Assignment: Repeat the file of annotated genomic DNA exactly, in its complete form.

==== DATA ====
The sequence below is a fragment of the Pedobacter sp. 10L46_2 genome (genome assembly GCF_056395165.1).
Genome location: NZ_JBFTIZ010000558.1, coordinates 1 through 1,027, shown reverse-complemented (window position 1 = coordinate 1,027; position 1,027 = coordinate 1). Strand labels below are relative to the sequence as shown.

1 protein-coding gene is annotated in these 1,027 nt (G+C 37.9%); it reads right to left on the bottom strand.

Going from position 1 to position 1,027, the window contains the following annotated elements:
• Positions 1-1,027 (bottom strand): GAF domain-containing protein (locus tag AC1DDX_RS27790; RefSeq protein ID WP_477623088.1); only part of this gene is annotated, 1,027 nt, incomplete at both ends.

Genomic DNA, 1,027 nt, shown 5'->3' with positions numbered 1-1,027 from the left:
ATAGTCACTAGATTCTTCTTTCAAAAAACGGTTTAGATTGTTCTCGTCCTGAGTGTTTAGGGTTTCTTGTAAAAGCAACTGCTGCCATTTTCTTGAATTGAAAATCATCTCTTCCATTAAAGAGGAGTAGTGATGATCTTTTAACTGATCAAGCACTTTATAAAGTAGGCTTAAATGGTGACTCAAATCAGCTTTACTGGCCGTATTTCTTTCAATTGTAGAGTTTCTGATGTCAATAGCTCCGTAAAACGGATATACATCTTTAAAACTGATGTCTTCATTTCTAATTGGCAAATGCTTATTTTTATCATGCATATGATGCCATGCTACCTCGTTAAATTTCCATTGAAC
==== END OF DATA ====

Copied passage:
The sequence below is a fragment of the Pedobacter sp. 10L46_2 genome (genome assembly GCF_056395165.1).
Genome location: NZ_JBFTIZ010000558.1, coordinates 1 through 1,027, shown reverse-complemented (window position 1 = coordinate 1,027; position 1,027 = coordinate 1). Strand labels below are relative to the sequence as shown.

1 protein-coding gene is annotated in these 1,027 nt (G+C 37.9%); it reads right to left on the bottom strand.

Going from position 1 to position 1,027, the window contains the following annotated elements:
• Positions 1-1,027 (bottom strand): GAF domain-containing protein (locus tag AC1DDX_RS27790; RefSeq protein ID WP_477623088.1); only part of this gene is annotated, 1,027 nt, incomplete at both ends.

Genomic DNA, 1,027 nt, shown 5'->3' with positions numbered 1-1,027 from the left:
ATAGTCACTAGATTCTTCTTTCAAAAAACGGTTTAGATTGTTCTCGTCCTGAGTGTTTAGGGTTTCTTGTAAAAGCAACTGCTGCCATTTTCTTGAATTGAAAATCATCTCTTCCATTAAAGAGGAGTAGTGATGATCTTTTAACTGATCAAGCACTTTATAAAGTAGGCTTAAATGGTGACTCAAATCAGCTTTACTGGCCGTATTTCTTTCAATTGTAGAGTTTCTGATGTCAATAGCTCCGTAAAACGGATATACATCTTTAAAACTGATGTCTTCATTTCTAATTGGCAAATGCTTATTTTTATCATGCATATGATGCCATGCTACCTCGTTAAATTTCCATTGAAC